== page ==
This article is only available in the PDF format. Download the PDF to view the article, as well as its associated figures and tables.
—In response to the letter by Dr Zatuchni regarding our recent publication in JAMA, we agree with the difficulties in assessing end points in clinical trials for congestive heart failure. Treadmill exercise testing and New York Heart Association classification constitute the universally accepted end points in clinical trials. Improvements in these parameters were in fact the basis of approval in 1982 by the Food and Drug Administration for the use of captopril in the treatment of heart failure refractory to treatment with digitalis and diuretics.Because of the subjective nature of the assessment of exercise tolerance and functional class, the validity of the conclusions rests on double-blinding the investigation in addition to randomly allocating treatments to patients. The random allocation of treatments allows the chance distribution of "whim and will" among the treatment groups and is the prerequisite for making statistical inferences from the study. Clearly, measuring exercise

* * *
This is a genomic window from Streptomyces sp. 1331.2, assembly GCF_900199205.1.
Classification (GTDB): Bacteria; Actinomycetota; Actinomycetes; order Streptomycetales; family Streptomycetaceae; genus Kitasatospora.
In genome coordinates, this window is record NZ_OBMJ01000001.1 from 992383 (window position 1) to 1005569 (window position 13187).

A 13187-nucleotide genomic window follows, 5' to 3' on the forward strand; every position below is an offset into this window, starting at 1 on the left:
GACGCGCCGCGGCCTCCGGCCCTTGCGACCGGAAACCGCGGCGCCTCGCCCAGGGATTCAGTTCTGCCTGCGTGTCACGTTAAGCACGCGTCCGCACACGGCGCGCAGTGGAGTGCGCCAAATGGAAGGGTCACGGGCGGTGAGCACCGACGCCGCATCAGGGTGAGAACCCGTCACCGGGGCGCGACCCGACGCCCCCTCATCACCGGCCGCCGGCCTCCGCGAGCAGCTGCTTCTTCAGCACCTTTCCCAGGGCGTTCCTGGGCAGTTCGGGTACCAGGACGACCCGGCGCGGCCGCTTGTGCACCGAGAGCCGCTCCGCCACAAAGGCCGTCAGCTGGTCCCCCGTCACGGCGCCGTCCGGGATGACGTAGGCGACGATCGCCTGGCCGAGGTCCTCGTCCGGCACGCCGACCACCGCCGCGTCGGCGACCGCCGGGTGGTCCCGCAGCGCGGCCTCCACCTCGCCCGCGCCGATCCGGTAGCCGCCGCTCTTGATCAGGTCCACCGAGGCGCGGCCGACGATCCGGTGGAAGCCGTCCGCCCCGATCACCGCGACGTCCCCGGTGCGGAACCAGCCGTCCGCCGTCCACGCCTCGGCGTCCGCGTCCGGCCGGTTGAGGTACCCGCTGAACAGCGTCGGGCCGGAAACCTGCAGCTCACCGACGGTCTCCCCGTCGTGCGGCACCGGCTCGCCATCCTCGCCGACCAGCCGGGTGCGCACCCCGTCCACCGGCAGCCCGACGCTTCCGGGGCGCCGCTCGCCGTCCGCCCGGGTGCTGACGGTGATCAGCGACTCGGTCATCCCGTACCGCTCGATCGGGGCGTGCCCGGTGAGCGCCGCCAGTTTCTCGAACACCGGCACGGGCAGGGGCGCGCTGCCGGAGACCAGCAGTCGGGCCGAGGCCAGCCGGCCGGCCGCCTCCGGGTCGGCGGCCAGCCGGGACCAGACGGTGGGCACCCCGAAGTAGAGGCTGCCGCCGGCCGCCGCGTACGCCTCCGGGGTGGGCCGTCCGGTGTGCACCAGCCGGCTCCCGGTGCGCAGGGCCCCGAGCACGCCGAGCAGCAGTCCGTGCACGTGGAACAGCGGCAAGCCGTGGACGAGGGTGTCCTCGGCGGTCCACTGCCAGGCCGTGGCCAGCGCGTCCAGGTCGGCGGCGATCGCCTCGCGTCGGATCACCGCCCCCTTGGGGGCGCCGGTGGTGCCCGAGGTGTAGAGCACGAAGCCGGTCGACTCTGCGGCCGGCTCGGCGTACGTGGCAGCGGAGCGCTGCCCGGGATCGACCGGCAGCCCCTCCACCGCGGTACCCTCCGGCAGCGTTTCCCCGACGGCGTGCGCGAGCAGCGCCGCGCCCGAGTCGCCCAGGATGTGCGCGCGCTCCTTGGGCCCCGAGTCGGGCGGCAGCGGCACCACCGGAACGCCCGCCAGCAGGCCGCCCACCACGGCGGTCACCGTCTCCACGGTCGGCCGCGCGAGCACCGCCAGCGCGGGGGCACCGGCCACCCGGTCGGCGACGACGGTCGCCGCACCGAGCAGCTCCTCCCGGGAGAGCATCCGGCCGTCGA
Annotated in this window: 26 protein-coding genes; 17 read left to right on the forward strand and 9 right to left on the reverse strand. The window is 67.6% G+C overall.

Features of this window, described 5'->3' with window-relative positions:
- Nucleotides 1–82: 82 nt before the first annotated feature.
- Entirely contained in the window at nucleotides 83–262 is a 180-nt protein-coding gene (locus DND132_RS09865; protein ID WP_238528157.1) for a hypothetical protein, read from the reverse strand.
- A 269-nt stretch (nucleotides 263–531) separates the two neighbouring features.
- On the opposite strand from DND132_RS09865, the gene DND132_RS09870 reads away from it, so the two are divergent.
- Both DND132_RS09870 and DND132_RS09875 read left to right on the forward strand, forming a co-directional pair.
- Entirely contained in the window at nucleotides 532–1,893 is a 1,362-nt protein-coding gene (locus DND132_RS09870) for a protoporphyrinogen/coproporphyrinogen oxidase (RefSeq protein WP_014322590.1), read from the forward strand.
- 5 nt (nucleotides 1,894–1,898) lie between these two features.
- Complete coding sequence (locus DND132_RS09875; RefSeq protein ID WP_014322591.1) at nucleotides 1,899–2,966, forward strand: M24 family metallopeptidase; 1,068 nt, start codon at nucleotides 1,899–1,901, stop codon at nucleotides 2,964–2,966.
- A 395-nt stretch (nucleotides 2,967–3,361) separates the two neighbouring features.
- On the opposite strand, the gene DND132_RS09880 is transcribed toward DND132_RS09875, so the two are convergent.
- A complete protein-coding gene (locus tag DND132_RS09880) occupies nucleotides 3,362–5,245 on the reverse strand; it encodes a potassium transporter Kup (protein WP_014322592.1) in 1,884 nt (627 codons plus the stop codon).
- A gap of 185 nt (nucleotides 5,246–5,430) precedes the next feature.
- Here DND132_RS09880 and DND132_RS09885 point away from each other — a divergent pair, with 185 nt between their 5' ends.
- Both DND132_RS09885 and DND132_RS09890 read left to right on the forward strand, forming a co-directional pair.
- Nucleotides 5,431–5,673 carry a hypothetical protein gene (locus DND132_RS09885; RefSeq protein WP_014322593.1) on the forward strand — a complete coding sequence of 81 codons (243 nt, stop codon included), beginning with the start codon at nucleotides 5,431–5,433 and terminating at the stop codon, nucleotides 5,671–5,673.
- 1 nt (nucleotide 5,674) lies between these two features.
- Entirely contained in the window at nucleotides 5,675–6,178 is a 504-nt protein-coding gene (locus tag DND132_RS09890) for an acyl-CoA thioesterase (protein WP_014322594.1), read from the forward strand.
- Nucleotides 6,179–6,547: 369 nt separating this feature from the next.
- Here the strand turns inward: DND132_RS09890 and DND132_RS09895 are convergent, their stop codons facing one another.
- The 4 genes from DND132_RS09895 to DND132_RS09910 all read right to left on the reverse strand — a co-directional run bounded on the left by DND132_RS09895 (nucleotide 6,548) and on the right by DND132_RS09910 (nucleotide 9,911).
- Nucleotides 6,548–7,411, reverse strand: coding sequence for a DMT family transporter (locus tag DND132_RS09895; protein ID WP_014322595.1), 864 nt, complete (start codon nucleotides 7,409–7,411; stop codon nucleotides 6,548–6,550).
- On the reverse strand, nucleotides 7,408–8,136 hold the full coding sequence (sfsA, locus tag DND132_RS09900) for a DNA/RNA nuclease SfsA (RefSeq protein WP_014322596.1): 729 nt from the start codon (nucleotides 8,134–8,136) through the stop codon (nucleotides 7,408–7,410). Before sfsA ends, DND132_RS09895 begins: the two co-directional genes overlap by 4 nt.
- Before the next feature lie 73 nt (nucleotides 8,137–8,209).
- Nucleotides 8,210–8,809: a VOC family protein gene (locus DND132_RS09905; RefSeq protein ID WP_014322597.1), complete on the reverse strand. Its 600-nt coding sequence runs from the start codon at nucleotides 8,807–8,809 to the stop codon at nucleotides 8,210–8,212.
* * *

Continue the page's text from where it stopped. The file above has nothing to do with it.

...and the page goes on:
Pitt B, Goldstein S. Captopril and Digoxin in Mild to Moderate Heart Failure-Reply. JAMA. 1988;259(24):3557–3558. doi:10.1001/jama.1988.03720240019014
Coronavirus Resource Center
Customize your JAMA Network experience by selecting one or more topics from the list below.
Create a personal account or sign in to: